After the resurrection it came obvious to disciples that they met their Lord most intimately at the table, breaking the bread. It was at the supper when the disciple whom Jesus loved was reclining next to him.
The story of encounter on the road to Emmaus (Lk.24:13-35) includes the structure of the Mass. Like a master who returned from a wedding banquet (Lk.12:35-38) and served himself his servants, Jesus washed his disciples' feet (Jh.13:1-18) for he is among us as one who serves (Lk.22:27). Think about the parable of the lost son (Lk.15:11-31) in the context of the Eucharist too!
Like an apple tree among the trees of the forest is my lover among the young men. I delight to sit in his shade, and his fruit is sweet to my taste. He has taken me to the banquet hall, and his banner over me is love. (Song of Songs 2:3-4)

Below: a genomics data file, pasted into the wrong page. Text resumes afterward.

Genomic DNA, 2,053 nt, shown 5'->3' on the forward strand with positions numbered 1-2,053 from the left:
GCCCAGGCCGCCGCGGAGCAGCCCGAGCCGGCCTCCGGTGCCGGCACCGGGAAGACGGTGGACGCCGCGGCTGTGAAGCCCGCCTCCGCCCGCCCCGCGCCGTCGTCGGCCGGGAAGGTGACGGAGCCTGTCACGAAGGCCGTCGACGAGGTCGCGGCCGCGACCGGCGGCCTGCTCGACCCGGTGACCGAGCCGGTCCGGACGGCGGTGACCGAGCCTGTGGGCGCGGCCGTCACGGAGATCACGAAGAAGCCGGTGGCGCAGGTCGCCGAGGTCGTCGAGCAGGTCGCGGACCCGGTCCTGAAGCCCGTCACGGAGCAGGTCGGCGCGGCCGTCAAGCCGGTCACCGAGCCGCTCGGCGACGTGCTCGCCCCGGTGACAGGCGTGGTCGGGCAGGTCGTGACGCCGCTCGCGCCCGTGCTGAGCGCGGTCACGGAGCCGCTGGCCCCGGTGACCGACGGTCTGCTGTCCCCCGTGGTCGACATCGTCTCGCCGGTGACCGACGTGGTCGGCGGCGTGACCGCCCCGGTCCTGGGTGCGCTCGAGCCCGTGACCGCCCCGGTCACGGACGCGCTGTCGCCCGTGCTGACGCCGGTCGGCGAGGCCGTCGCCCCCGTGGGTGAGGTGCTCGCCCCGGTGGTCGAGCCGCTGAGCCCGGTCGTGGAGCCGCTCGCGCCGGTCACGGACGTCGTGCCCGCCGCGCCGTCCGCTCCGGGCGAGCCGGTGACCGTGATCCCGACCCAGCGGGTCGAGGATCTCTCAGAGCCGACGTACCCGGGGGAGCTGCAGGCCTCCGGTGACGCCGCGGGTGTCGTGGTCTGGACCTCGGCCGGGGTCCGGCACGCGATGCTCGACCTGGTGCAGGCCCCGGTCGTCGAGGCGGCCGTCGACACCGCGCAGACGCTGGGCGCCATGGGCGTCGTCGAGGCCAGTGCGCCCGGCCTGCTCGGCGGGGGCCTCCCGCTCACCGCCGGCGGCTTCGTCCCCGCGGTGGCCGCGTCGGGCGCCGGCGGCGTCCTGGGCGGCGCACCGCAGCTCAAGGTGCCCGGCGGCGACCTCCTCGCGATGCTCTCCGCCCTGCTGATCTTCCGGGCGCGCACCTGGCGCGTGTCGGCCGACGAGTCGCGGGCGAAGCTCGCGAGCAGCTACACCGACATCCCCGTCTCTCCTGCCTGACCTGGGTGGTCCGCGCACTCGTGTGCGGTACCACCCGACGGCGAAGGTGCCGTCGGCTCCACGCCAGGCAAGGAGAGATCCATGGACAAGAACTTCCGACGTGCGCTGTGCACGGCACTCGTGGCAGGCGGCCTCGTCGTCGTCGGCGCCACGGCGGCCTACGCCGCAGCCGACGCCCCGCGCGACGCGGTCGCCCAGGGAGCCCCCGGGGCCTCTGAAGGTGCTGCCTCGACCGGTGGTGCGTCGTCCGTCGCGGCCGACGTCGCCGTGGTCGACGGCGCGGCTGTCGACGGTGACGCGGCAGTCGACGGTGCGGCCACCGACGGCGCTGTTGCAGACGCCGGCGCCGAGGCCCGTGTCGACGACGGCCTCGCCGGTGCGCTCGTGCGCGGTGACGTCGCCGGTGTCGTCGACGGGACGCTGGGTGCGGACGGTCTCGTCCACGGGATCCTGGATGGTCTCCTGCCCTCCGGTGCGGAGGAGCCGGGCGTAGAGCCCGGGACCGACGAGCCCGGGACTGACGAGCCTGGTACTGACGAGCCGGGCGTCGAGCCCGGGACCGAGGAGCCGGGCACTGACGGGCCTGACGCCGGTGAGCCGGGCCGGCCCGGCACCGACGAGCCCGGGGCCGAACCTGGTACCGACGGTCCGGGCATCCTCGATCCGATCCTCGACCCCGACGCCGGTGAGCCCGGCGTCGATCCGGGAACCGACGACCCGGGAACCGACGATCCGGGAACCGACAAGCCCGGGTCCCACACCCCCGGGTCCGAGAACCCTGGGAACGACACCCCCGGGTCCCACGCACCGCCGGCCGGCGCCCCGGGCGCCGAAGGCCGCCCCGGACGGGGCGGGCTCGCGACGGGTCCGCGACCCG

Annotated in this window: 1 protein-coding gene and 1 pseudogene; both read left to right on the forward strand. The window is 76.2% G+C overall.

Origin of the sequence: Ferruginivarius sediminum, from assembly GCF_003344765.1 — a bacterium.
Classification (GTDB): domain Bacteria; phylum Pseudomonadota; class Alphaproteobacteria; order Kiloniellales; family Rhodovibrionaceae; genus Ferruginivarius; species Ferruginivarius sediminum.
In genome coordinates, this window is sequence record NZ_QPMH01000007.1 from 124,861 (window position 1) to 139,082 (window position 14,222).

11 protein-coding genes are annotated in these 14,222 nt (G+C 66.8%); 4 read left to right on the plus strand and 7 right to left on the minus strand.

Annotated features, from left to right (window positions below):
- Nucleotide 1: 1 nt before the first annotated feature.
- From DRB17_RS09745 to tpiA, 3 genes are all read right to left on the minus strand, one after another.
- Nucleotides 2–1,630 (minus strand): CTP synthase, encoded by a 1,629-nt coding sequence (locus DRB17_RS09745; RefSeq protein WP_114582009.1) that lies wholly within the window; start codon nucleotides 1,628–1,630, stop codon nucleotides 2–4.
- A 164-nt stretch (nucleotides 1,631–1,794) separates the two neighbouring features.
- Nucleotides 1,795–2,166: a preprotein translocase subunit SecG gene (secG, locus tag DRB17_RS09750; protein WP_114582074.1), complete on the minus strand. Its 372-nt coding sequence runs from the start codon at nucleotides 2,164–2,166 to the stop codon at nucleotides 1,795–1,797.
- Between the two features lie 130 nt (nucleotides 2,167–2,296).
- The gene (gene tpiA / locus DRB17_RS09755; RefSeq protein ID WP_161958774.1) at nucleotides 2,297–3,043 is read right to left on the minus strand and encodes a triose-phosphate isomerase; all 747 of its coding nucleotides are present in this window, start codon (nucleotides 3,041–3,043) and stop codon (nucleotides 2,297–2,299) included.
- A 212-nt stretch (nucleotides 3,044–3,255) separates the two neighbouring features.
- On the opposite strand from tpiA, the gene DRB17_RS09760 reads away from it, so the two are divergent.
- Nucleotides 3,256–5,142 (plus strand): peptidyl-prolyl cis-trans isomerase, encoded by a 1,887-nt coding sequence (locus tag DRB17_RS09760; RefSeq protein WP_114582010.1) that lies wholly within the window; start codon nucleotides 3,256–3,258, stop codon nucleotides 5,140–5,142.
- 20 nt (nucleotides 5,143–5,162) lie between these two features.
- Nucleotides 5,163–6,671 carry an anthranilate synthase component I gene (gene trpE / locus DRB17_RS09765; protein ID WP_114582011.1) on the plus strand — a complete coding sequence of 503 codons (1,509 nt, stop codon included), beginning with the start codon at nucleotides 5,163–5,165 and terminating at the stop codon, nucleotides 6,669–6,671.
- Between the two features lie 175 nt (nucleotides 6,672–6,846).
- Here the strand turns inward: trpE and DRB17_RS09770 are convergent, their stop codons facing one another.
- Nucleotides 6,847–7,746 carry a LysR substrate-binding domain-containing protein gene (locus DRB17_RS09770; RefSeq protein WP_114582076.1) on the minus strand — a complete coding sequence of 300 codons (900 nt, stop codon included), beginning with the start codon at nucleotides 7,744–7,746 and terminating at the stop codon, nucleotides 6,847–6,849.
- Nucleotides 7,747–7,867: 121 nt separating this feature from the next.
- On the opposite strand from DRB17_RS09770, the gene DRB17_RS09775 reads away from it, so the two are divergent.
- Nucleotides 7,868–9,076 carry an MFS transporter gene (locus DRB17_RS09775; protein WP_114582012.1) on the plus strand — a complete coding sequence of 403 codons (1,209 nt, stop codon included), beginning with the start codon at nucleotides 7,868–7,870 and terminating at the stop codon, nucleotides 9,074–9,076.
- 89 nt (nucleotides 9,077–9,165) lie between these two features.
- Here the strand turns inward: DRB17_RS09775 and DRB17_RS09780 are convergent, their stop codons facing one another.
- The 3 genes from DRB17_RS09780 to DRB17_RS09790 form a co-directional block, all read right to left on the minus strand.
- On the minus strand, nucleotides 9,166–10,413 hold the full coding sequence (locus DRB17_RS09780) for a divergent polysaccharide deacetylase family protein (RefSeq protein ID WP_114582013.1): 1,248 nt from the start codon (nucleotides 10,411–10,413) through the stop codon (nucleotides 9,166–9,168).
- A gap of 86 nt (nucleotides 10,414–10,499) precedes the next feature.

You prepare a table before me in the presence of my enemies. You anoint my head with oil; my cup overflows. (Psalm 23:5)
As a young man marries a maiden, so will your sons marry you; as a bridegroom rejoices over his bride, so will your God rejoice over you. (Isaiah 62:5)
Then the angel said to me, “Write this: Blessed are those who are invited to the wedding supper of the Lamb!” And he added, “These are the true words of God.” (Rev.19:9)
Touching Life - The Ultimate Reality